“I am ambivalent about the death penalty,” said Dr. Jay Chapman, the pathologist who invented the lethal injection protocol. “[T]here have been so many incidents of prosecutorial misconduct, or DNA testing that has proved a prisoner’s innocence. It’s problematic.”
“There are some criminals who have no redeeming features and who will never be rehabilitated – in those cases I would support the death penalty,” Chapman told The Guardian. “But I’ve also seen the misconduct that can occur, and the problem is: how do you sort out one from the other?”
Chapman criticized the use of midazolam, saying it “would not be my drug of choice” for executions because it must be taken in relatively large doses before it reaches lethal levels.
Former U.S. President Jimmy Carter first called for a national moratorium on capital punishment during remarks at an American Bar Association (ABA) symposium at the Carter Center in Atlanta on November 12, 2013.
“We should abolish the death penalty here and throughout the world,” Carter said, noting the death penalty has long been contaminated with racial and economic bias. “The only consistency today is that the people who are executed are almost always poor, from a racial minority, or mentally deficient,” he stated. “It’s almost inconceivable in these modern days to imagine that a rich white man would be executed if he murdered a black person.”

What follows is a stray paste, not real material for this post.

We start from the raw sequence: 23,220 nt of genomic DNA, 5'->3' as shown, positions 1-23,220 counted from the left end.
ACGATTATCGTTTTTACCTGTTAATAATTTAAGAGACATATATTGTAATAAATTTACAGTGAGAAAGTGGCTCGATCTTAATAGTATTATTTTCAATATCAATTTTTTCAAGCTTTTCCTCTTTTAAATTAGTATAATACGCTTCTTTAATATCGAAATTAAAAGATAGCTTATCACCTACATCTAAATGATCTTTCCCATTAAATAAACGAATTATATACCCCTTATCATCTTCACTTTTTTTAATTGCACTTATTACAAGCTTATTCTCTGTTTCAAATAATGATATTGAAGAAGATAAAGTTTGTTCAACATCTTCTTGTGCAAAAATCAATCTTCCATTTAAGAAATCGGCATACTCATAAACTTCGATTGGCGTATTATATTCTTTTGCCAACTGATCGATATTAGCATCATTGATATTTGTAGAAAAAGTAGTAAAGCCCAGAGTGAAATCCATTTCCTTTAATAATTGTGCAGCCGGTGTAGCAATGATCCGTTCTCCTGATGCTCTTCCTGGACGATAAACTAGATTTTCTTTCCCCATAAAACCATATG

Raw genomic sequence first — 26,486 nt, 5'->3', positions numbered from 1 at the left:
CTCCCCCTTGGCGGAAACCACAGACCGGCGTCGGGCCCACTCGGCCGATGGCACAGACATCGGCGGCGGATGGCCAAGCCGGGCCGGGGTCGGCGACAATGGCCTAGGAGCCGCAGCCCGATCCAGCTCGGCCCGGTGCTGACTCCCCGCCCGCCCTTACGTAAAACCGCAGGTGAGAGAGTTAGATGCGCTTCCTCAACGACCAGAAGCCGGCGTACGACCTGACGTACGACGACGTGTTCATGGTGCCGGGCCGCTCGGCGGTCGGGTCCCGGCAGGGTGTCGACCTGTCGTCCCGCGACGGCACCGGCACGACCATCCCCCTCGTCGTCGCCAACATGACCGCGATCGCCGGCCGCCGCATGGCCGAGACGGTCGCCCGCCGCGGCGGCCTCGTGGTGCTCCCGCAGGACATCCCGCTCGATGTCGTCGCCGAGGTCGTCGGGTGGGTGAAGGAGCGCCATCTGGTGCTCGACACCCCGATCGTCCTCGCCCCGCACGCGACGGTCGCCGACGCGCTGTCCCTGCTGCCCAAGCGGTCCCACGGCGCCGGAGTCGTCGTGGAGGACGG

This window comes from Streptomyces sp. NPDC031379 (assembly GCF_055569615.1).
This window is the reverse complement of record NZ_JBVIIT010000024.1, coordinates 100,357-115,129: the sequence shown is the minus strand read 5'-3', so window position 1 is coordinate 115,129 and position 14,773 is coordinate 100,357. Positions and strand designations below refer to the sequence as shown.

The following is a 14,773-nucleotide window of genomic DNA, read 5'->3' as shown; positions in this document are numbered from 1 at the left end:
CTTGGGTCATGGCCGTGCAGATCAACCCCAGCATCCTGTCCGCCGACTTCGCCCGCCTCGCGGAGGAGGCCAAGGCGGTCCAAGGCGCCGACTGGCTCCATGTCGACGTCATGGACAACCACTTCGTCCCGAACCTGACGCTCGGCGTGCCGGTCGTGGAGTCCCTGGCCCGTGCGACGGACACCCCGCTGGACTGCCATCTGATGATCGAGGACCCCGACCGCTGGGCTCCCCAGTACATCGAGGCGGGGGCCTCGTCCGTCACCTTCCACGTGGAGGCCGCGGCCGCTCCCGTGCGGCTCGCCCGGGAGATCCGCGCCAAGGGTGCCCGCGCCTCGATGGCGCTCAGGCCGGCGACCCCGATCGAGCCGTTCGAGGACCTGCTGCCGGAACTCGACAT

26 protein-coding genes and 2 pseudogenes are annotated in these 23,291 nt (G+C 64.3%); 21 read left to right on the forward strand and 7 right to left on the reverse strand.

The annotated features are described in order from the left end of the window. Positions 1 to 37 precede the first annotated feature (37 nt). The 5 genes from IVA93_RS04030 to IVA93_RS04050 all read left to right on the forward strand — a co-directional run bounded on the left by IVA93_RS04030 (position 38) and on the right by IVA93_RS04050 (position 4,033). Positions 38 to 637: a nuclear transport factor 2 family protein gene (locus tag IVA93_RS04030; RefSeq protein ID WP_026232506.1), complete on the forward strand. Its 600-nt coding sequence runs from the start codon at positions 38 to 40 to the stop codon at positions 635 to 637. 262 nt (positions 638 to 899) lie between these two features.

Carter suggested that public discomfort with capital punishment could make a difference in the way the death penalty is carried out. “The Supreme Court is heavily influenced by public opinion,” he observed. “I don’t think there’s any doubt that the Supreme Court changes its mind on a number of issues, particularly social issues, because of public opinion.”
Thirty-one states still have capital punishment, but anti-death penalty sentiment continues to grow across the nation. The most recent state to ban executions was Nebraska, in May 2015. In Delaware, state lawmakers considered hotly-debated legislation to repeal the death penalty during the 2015 session – a proposal that gained the support of the state’s governor.
“It doesn’t make us safer,” Governor Jack Markell said of capital punishment. “Should the repeal bill come to my desk, I would sign it.” Believing the death penalty to be an “instrument of imperfect justice,” Markell said the number of death row exonerations and revelations of flawed testimony in certain cases helped shift his opinion.
“This is not an easy issue. My thinking has changed and I just wanted to give it very careful consideration,” he added. The bill to ban capital punishment in Delaware failed to clear the House Judiciary Committee on a 6-5 vote in May 2015.